6. Modern Governance.
Thanks to the efforts of civic bodies like Janagraha, BATF, etc., significant changes have happened in modernization of governance in the city. Bangalore One, BBMP Online are only a few examples of how technology has been adopted in governance. While there is a long way to go, the right first steps have been taken.
5. Traffic that is a miracle.
My boss from the US used to say that people in Bengaluru are Kami Kaze. I couldn't agree with her more. I don't understand what is with us, but we truly drive like our life is in others' hands - what with making right turns from the right side of the road; driving as if our helmets are blinders; staking our right on the wrong side of the road just by turning our high beam on; and generally flouting every law of the land. Forget caring for others, don't we at least have to care for ourselves?
4. Affordability, the mother of all virtues
Like Deepak Chopra says, material abundance makes the journey to success a pleasant one. One of the greatest changes I see in Bangalore is the increase in affordability of our people, leading to a healthy and vibrant economy. Recession? What's that?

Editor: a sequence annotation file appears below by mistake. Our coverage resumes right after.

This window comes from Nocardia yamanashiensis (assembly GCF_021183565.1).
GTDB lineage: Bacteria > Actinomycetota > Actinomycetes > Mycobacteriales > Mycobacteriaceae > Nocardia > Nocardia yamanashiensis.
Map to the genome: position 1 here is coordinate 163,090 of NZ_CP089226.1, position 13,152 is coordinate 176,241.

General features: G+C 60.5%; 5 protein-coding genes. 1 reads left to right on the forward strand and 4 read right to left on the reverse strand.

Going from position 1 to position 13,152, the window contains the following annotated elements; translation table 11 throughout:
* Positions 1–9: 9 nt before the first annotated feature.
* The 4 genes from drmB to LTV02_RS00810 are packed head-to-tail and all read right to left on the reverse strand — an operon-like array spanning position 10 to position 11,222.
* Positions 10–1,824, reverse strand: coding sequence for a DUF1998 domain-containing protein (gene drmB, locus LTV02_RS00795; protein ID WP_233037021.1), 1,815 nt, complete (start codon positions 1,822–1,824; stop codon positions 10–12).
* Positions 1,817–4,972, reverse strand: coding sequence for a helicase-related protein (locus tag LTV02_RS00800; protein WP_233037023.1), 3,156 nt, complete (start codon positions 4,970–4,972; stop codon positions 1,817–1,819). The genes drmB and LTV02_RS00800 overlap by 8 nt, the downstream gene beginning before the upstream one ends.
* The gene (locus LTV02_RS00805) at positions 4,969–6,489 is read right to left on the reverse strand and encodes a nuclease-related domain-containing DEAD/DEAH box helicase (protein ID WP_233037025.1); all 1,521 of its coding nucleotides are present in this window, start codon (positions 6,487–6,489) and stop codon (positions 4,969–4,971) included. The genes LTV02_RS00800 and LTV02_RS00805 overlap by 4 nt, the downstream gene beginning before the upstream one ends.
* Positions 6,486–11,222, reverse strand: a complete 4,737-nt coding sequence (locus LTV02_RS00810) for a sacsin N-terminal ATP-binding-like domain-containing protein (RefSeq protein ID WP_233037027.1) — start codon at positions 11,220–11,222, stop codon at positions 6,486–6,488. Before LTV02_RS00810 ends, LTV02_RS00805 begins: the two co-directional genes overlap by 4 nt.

3. Civic Sense
Not so pleasant to talk about is the change in civic sense in our city. But, unfortunately, that is reality. It would be actually a relief if only our citizens were more responsible, more civic and more loving of the fellow citizens. Maybe we should start with our neighbors and not bicker about the coconut trees on the other side of the compound.
2. Cosmo Cuisine
Not sure if one will find the peaceful coexistence of the quaint eat outs of Basavangudi and the Macs, KFCs and Pizza Huts in any other city. Fortunate are those whose taste buds are alive and well.
1. Ubiquitous Ashrams
Maybe it is the 2012 effect, but I think the unbelievable number of Ashrams in and around Bangalore is a step in the right direction. It is a known fact that Bangalore is the city with the most number of Ashrams in India. Get set, you meditating types.
Related to all of the above and actually as a result of the above, the other big change that is common in Bengaluru is the ever increasing influx of people from other cities, either by design or by default.
In conclusion, I take comfort in the fact that, in spite of the wide gamut of changes that this city has been through, it has retained the nerve of its fabric, entwined in the sociable nature of its people – the quaintly peaceful type - the quintessence of the “Adjust Maadi” culture of our friendly Bengaluravaru and its salubrious climate – the misty mornings and “Palm Beach” like evenings.